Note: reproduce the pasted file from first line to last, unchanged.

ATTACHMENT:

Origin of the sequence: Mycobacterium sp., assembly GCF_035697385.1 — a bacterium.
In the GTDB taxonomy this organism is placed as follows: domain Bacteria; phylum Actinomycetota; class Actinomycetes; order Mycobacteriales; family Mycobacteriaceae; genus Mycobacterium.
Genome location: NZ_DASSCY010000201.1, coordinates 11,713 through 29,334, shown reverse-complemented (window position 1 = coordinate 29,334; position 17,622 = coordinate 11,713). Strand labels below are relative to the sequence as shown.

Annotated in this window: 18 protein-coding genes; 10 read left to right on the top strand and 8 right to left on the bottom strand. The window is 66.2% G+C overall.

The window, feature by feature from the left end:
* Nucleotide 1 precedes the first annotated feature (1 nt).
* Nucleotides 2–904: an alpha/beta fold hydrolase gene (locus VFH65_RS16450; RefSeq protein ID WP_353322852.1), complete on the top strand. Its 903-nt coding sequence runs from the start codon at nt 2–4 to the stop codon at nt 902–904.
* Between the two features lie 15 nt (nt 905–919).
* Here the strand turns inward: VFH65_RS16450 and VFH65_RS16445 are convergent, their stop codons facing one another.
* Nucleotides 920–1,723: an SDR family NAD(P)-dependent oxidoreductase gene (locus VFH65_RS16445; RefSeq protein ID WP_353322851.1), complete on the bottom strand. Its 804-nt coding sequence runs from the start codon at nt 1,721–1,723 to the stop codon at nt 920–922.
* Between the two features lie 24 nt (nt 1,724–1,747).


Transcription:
Origin of the sequence: Mycobacterium sp., assembly GCF_035697385.1 — a bacterium.
In the GTDB taxonomy this organism is placed as follows: domain Bacteria; phylum Actinomycetota; class Actinomycetes; order Mycobacteriales; family Mycobacteriaceae; genus Mycobacterium.
Genome location: NZ_DASSCY010000201.1, coordinates 11,713 through 29,334, shown reverse-complemented (window position 1 = coordinate 29,334; position 17,622 = coordinate 11,713). Strand labels below are relative to the sequence as shown.

Annotated in this window: 18 protein-coding genes; 10 read left to right on the top strand and 8 right to left on the bottom strand. The window is 66.2% G+C overall.

The window, feature by feature from the left end:
* Nucleotide 1 precedes the first annotated feature (1 nt).
* Nucleotides 2–904: an alpha/beta fold hydrolase gene (locus VFH65_RS16450; RefSeq protein ID WP_353322852.1), complete on the top strand. Its 903-nt coding sequence runs from the start codon at nt 2–4 to the stop codon at nt 902–904.
* Between the two features lie 15 nt (nt 905–919).
* Here the strand turns inward: VFH65_RS16450 and VFH65_RS16445 are convergent, their stop codons facing one another.
* Nucleotides 920–1,723: an SDR family NAD(P)-dependent oxidoreductase gene (locus VFH65_RS16445; RefSeq protein ID WP_353322851.1), complete on the bottom strand. Its 804-nt coding sequence runs from the start codon at nt 1,721–1,723 to the stop codon at nt 920–922.
* Between the two features lie 24 nt (nt 1,724–1,747).